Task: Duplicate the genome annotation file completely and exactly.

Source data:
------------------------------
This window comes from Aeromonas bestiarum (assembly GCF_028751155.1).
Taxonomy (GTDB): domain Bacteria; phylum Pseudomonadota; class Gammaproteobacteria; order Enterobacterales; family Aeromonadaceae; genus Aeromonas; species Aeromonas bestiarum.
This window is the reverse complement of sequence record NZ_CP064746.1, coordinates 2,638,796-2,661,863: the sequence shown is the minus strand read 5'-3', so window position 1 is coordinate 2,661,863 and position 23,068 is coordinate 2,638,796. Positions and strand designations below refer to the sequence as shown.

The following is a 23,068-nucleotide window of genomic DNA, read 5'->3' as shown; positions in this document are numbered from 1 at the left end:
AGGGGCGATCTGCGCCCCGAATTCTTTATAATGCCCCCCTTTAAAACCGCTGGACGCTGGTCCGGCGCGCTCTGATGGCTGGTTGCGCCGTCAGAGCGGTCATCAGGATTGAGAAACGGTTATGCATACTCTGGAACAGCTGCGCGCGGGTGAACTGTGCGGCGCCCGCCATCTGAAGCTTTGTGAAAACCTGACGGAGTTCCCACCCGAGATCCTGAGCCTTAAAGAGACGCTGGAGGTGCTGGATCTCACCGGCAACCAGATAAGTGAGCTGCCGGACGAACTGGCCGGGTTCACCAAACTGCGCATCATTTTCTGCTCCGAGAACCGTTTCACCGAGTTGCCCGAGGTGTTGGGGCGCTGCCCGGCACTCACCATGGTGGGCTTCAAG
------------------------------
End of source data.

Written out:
This window comes from Aeromonas bestiarum (assembly GCF_028751155.1).
Taxonomy (GTDB): domain Bacteria; phylum Pseudomonadota; class Gammaproteobacteria; order Enterobacterales; family Aeromonadaceae; genus Aeromonas; species Aeromonas bestiarum.
This window is the reverse complement of sequence record NZ_CP064746.1, coordinates 2,638,796-2,661,863: the sequence shown is the minus strand read 5'-3', so window position 1 is coordinate 2,661,863 and position 23,068 is coordinate 2,638,796. Positions and strand designations below refer to the sequence as shown.

The following is a 23,068-nucleotide window of genomic DNA, read 5'->3' as shown; positions in this document are numbered from 1 at the left end:
AGGGGCGATCTGCGCCCCGAATTCTTTATAATGCCCCCCTTTAAAACCGCTGGACGCTGGTCCGGCGCGCTCTGATGGCTGGTTGCGCCGTCAGAGCGGTCATCAGGATTGAGAAACGGTTATGCATACTCTGGAACAGCTGCGCGCGGGTGAACTGTGCGGCGCCCGCCATCTGAAGCTTTGTGAAAACCTGACGGAGTTCCCACCCGAGATCCTGAGCCTTAAAGAGACGCTGGAGGTGCTGGATCTCACCGGCAACCAGATAAGTGAGCTGCCGGACGAACTGGCCGGGTTCACCAAACTGCGCATCATTTTCTGCTCCGAGAACCGTTTCACCGAGTTGCCCGAGGTGTTGGGGCGCTGCCCGGCACTCACCATGGTGGGCTTCAAG